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Crowdsourced Incident Monitoring?

Level 11

In previous discussions about increasing the effectiveness of monitoring, it has been pointed out that having more eyes on the data will yield more insight into the problem. While this is true, part of the point of SIEM is to have more automated processes correlating the data so that the expense of additional human observation can be avoided. Still, no automated process quite measures up to the more flexible and intuitive observations of human beings. What if we look at a hybrid approach that didn’t require hiring additional security analysts?

In addition to the SIEM’s analytics, what if we took the access particulars of each user in a group and published a daily summary of what (generally) was accessed, where from, when and for how long to their immediate team and management? Such a summary could have a mechanism to anonymously flag access anomalies. In addition, the flagging system could have an optional comment on why this is seen as an abnormal event. e.g. John was with me at lunch at the time and couldn’t have accessed anything from his workstation.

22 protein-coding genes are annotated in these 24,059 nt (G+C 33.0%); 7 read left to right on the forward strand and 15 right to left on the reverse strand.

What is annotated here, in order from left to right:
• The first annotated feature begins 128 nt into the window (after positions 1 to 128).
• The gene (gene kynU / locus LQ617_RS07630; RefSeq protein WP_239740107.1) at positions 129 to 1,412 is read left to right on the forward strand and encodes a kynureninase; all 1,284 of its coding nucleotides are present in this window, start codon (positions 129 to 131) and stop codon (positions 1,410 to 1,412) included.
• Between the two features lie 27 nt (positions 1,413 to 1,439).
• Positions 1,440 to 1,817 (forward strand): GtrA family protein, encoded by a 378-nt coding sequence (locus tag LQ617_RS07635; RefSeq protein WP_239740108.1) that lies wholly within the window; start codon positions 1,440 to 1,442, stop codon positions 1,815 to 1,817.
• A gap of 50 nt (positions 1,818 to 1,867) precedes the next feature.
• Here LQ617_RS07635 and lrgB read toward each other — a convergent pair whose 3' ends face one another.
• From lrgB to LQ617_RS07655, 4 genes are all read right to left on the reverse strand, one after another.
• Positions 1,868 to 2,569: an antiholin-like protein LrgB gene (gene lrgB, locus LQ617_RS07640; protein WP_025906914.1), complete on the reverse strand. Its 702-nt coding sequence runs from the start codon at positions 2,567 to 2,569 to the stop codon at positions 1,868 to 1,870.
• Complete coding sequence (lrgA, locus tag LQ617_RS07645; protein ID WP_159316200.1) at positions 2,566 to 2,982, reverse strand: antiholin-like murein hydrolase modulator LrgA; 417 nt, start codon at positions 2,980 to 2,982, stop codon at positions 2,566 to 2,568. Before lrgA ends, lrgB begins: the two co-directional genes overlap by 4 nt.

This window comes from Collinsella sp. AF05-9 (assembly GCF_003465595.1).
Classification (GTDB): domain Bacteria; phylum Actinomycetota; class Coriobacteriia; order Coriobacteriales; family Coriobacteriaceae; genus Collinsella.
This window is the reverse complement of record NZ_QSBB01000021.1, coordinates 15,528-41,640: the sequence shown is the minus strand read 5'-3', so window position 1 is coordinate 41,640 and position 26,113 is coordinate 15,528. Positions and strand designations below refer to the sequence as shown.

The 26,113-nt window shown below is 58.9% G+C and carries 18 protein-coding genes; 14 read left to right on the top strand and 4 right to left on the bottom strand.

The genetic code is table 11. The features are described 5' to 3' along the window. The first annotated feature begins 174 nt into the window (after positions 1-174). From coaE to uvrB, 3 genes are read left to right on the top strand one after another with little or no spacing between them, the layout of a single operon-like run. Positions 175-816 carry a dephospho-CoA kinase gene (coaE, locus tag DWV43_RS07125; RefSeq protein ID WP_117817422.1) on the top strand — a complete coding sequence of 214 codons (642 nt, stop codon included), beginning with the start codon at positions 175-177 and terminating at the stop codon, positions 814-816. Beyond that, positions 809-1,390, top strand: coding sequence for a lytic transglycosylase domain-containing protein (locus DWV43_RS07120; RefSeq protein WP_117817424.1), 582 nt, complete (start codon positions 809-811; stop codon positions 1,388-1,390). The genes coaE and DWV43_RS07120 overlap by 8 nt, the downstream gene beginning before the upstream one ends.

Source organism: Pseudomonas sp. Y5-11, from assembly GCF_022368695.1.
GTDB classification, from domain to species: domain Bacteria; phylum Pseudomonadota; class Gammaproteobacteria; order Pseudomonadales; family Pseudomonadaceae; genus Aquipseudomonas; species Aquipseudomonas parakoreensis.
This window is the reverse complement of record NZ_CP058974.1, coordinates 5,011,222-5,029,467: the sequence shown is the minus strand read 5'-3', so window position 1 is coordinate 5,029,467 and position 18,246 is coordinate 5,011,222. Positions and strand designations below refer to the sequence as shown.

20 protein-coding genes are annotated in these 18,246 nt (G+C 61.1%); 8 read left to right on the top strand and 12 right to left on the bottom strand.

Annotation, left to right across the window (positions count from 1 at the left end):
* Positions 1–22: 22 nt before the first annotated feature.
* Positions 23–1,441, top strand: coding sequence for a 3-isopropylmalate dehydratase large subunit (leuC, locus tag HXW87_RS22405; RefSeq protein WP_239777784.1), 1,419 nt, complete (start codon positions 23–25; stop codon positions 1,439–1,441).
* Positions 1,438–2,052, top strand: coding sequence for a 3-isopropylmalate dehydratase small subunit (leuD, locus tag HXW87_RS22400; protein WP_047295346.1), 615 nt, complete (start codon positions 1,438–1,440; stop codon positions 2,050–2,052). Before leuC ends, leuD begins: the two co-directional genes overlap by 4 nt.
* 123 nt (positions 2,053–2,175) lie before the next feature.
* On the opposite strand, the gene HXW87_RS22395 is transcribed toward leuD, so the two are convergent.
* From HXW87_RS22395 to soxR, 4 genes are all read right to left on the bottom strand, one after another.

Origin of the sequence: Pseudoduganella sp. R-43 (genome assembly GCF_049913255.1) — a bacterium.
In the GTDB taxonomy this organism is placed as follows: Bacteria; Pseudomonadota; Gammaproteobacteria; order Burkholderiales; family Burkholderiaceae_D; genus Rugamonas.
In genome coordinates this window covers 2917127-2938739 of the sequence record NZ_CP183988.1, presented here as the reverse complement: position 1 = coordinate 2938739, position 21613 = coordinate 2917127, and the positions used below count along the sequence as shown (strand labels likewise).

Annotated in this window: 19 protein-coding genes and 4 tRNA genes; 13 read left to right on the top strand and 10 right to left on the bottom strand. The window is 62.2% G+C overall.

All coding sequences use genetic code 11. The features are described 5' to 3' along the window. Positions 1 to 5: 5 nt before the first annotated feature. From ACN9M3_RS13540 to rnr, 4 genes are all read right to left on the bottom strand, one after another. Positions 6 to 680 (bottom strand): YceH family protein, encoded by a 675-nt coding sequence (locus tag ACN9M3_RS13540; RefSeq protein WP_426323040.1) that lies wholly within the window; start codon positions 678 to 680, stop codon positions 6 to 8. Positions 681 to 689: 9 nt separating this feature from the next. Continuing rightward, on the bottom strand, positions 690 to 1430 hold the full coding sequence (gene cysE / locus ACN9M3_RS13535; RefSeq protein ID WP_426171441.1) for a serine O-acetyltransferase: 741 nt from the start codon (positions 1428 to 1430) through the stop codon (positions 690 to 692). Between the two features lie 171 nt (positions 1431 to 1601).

Would something like this make the security analysis easier by having eyes with a vested interest in the security of their work examining the summaries? Would we be revealing too much about the target systems and data? Are we assuming that there is sufficient interest on the part of the team to even bother reading such a summary?

Thinking more darkly, is this a step onto a slippery slope of creating an Orwellian work environment? Or… is this just one more metre down a slope we’ve been sliding down for a long time?

Level 13

I think you'd have to be extremely selective about the kinds of anomalies reported. For most kinds of indicators, people who aren't security analysts probably can't tell a false positive from a true positive except in circumstances where the indicator is of extremely high fidelity, and it's hard to tune for fidelity without analysts.

If you restricted it to things like privilege elevation events, administrative group changes, authentication failures, or use of unusual executables (psexec, pwdump, etc), then it might be helpful.

Level 15